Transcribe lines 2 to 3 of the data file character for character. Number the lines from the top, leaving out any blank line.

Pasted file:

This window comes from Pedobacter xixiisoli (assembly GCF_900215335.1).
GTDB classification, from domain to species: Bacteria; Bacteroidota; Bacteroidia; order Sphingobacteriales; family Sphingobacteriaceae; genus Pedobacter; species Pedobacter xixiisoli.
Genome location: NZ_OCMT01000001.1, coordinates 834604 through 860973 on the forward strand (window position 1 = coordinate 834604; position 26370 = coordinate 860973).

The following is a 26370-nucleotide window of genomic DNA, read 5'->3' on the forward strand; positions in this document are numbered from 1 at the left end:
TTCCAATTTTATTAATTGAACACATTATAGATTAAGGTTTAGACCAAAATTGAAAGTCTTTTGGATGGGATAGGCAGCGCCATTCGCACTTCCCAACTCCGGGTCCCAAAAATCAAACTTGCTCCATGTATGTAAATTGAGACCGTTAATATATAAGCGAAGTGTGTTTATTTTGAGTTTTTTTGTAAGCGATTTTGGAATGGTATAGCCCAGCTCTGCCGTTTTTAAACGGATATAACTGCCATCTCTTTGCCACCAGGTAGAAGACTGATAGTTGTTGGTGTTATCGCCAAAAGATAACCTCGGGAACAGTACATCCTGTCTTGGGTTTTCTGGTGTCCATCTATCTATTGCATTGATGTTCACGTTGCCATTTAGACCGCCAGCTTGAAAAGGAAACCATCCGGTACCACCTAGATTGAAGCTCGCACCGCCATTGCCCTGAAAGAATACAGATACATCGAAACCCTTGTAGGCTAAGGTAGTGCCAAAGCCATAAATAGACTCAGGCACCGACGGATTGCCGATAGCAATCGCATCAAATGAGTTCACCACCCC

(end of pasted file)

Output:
GTDB classification, from domain to species: Bacteria; Bacteroidota; Bacteroidia; order Sphingobacteriales; family Sphingobacteriaceae; genus Pedobacter; species Pedobacter xixiisoli.
Genome location: NZ_OCMT01000001.1, coordinates 834604 through 860973 on the forward strand (window position 1 = coordinate 834604; position 26370 = coordinate 860973).